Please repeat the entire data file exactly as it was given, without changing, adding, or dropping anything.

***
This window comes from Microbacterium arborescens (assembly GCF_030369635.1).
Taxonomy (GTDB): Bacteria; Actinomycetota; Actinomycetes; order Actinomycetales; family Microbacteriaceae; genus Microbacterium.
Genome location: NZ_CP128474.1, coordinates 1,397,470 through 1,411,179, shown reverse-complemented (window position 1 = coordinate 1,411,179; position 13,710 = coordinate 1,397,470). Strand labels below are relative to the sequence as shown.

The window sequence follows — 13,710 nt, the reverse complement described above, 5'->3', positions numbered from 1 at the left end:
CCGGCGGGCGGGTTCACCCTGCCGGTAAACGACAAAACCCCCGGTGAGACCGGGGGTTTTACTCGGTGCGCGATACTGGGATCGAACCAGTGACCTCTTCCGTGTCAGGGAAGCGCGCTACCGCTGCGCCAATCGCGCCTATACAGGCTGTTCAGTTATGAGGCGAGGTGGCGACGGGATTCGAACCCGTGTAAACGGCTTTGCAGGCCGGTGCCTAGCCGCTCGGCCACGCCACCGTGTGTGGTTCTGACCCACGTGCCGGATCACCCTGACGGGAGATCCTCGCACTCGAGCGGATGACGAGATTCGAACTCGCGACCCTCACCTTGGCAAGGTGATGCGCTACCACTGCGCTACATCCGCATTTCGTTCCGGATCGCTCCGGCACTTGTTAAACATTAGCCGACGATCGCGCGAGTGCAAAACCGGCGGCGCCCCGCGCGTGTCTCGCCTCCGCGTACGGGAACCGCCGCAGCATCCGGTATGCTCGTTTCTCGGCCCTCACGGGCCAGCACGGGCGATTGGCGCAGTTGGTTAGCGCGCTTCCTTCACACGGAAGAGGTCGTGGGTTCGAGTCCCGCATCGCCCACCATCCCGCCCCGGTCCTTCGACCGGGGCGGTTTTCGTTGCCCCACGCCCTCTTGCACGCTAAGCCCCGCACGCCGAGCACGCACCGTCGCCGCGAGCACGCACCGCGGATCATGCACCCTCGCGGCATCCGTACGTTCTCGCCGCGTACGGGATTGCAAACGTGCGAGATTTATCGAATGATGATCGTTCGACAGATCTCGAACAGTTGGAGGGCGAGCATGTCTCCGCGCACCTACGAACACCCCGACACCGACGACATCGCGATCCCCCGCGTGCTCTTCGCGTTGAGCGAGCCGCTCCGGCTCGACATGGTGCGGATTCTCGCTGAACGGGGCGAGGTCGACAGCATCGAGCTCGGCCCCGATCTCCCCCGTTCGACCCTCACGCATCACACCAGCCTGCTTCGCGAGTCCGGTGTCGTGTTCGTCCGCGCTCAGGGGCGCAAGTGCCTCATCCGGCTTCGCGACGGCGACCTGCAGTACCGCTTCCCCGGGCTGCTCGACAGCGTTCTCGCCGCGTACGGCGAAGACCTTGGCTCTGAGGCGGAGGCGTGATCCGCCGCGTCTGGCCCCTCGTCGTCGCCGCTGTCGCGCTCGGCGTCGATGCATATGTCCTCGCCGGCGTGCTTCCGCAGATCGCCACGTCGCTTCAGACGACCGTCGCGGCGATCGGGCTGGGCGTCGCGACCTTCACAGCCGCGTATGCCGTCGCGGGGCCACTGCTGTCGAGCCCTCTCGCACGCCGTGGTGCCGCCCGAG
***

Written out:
This window comes from Microbacterium arborescens (assembly GCF_030369635.1).
Taxonomy (GTDB): Bacteria; Actinomycetota; Actinomycetes; order Actinomycetales; family Microbacteriaceae; genus Microbacterium.
Genome location: NZ_CP128474.1, coordinates 1,397,470 through 1,411,179, shown reverse-complemented (window position 1 = coordinate 1,411,179; position 13,710 = coordinate 1,397,470). Strand labels below are relative to the sequence as shown.

The window sequence follows — 13,710 nt, the reverse complement described above, 5'->3', positions numbered from 1 at the left end:
CCGGCGGGCGGGTTCACCCTGCCGGTAAACGACAAAACCCCCGGTGAGACCGGGGGTTTTACTCGGTGCGCGATACTGGGATCGAACCAGTGACCTCTTCCGTGTCAGGGAAGCGCGCTACCGCTGCGCCAATCGCGCCTATACAGGCTGTTCAGTTATGAGGCGAGGTGGCGACGGGATTCGAACCCGTGTAAACGGCTTTGCAGGCCGGTGCCTAGCCGCTCGGCCACGCCACCGTGTGTGGTTCTGACCCACGTGCCGGATCACCCTGACGGGAGATCCTCGCACTCGAGCGGATGACGAGATTCGAACTCGCGACCCTCACCTTGGCAAGGTGATGCGCTACCACTGCGCTACATCCGCATTTCGTTCCGGATCGCTCCGGCACTTGTTAAACATTAGCCGACGATCGCGCGAGTGCAAAACCGGCGGCGCCCCGCGCGTGTCTCGCCTCCGCGTACGGGAACCGCCGCAGCATCCGGTATGCTCGTTTCTCGGCCCTCACGGGCCAGCACGGGCGATTGGCGCAGTTGGTTAGCGCGCTTCCTTCACACGGAAGAGGTCGTGGGTTCGAGTCCCGCATCGCCCACCATCCCGCCCCGGTCCTTCGACCGGGGCGGTTTTCGTTGCCCCACGCCCTCTTGCACGCTAAGCCCCGCACGCCGAGCACGCACCGTCGCCGCGAGCACGCACCGCGGATCATGCACCCTCGCGGCATCCGTACGTTCTCGCCGCGTACGGGATTGCAAACGTGCGAGATTTATCGAATGATGATCGTTCGACAGATCTCGAACAGTTGGAGGGCGAGCATGTCTCCGCGCACCTACGAACACCCCGACACCGACGACATCGCGATCCCCCGCGTGCTCTTCGCGTTGAGCGAGCCGCTCCGGCTCGACATGGTGCGGATTCTCGCTGAACGGGGCGAGGTCGACAGCATCGAGCTCGGCCCCGATCTCCCCCGTTCGACCCTCACGCATCACACCAGCCTGCTTCGCGAGTCCGGTGTCGTGTTCGTCCGCGCTCAGGGGCGCAAGTGCCTCATCCGGCTTCGCGACGGCGACCTGCAGTACCGCTTCCCCGGGCTGCTCGACAGCGTTCTCGCCGCGTACGGCGAAGACCTTGGCTCTGAGGCGGAGGCGTGATCCGCCGCGTCTGGCCCCTCGTCGTCGCCGCTGTCGCGCTCGGCGTCGATGCATATGTCCTCGCCGGCGTGCTTCCGCAGATCGCCACGTCGCTTCAGACGACCGTCGCGGCGATCGGGCTGGGCGTCGCGACCTTCACAGCCGCGTATGCCGTCGCGGGGCCACTGCTGTCGAGCCCTCTCGCACGCCGTGGTGCCGCCCGAG